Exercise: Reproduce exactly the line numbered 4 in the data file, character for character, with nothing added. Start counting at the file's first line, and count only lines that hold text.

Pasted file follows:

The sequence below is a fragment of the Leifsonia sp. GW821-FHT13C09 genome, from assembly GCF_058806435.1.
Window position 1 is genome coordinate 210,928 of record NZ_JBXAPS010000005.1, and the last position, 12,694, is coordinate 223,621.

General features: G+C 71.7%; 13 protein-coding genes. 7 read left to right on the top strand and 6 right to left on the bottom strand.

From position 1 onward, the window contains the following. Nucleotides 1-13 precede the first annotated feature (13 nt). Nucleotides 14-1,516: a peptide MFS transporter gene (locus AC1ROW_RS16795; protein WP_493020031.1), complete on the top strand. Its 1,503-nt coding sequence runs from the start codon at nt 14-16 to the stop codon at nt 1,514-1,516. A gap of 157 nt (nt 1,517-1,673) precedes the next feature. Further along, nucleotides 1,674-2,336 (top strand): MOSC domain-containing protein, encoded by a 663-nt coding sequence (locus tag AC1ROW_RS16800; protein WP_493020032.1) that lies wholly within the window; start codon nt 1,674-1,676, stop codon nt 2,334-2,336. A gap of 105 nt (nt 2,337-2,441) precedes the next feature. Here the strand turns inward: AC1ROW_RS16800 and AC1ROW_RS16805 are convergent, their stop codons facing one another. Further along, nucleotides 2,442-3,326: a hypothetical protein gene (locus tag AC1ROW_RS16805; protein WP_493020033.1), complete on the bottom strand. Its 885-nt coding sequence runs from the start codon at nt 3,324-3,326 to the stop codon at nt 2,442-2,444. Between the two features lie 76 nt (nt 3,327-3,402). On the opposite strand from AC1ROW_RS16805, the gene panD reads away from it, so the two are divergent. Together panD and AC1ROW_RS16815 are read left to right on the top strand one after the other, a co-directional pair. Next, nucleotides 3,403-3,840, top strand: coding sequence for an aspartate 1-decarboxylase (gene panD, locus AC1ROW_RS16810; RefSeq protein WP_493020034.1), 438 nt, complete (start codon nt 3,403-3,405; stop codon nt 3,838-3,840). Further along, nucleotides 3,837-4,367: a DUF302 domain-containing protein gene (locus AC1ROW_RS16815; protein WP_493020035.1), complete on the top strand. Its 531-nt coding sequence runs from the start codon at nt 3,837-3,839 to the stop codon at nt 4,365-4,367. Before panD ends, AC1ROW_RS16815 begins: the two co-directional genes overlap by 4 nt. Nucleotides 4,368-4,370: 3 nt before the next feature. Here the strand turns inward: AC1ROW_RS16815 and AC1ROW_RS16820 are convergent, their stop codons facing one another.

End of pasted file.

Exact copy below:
From position 1 onward, the window contains the following. Nucleotides 1-13 precede the first annotated feature (13 nt). Nucleotides 14-1,516: a peptide MFS transporter gene (locus AC1ROW_RS16795; protein WP_493020031.1), complete on the top strand. Its 1,503-nt coding sequence runs from the start codon at nt 14-16 to the stop codon at nt 1,514-1,516. A gap of 157 nt (nt 1,517-1,673) precedes the next feature. Further along, nucleotides 1,674-2,336 (top strand): MOSC domain-containing protein, encoded by a 663-nt coding sequence (locus tag AC1ROW_RS16800; protein WP_493020032.1) that lies wholly within the window; start codon nt 1,674-1,676, stop codon nt 2,334-2,336. A gap of 105 nt (nt 2,337-2,441) precedes the next feature. Here the strand turns inward: AC1ROW_RS16800 and AC1ROW_RS16805 are convergent, their stop codons facing one another. Further along, nucleotides 2,442-3,326: a hypothetical protein gene (locus tag AC1ROW_RS16805; protein WP_493020033.1), complete on the bottom strand. Its 885-nt coding sequence runs from the start codon at nt 3,324-3,326 to the stop codon at nt 2,442-2,444. Between the two features lie 76 nt (nt 3,327-3,402). On the opposite strand from AC1ROW_RS16805, the gene panD reads away from it, so the two are divergent. Together panD and AC1ROW_RS16815 are read left to right on the top strand one after the other, a co-directional pair. Next, nucleotides 3,403-3,840, top strand: coding sequence for an aspartate 1-decarboxylase (gene panD, locus AC1ROW_RS16810; RefSeq protein WP_493020034.1), 438 nt, complete (start codon nt 3,403-3,405; stop codon nt 3,838-3,840). Further along, nucleotides 3,837-4,367: a DUF302 domain-containing protein gene (locus AC1ROW_RS16815; protein WP_493020035.1), complete on the top strand. Its 531-nt coding sequence runs from the start codon at nt 3,837-3,839 to the stop codon at nt 4,365-4,367. Before panD ends, AC1ROW_RS16815 begins: the two co-directional genes overlap by 4 nt. Nucleotides 4,368-4,370: 3 nt before the next feature. Here the strand turns inward: AC1ROW_RS16815 and AC1ROW_RS16820 are convergent, their stop codons facing one another.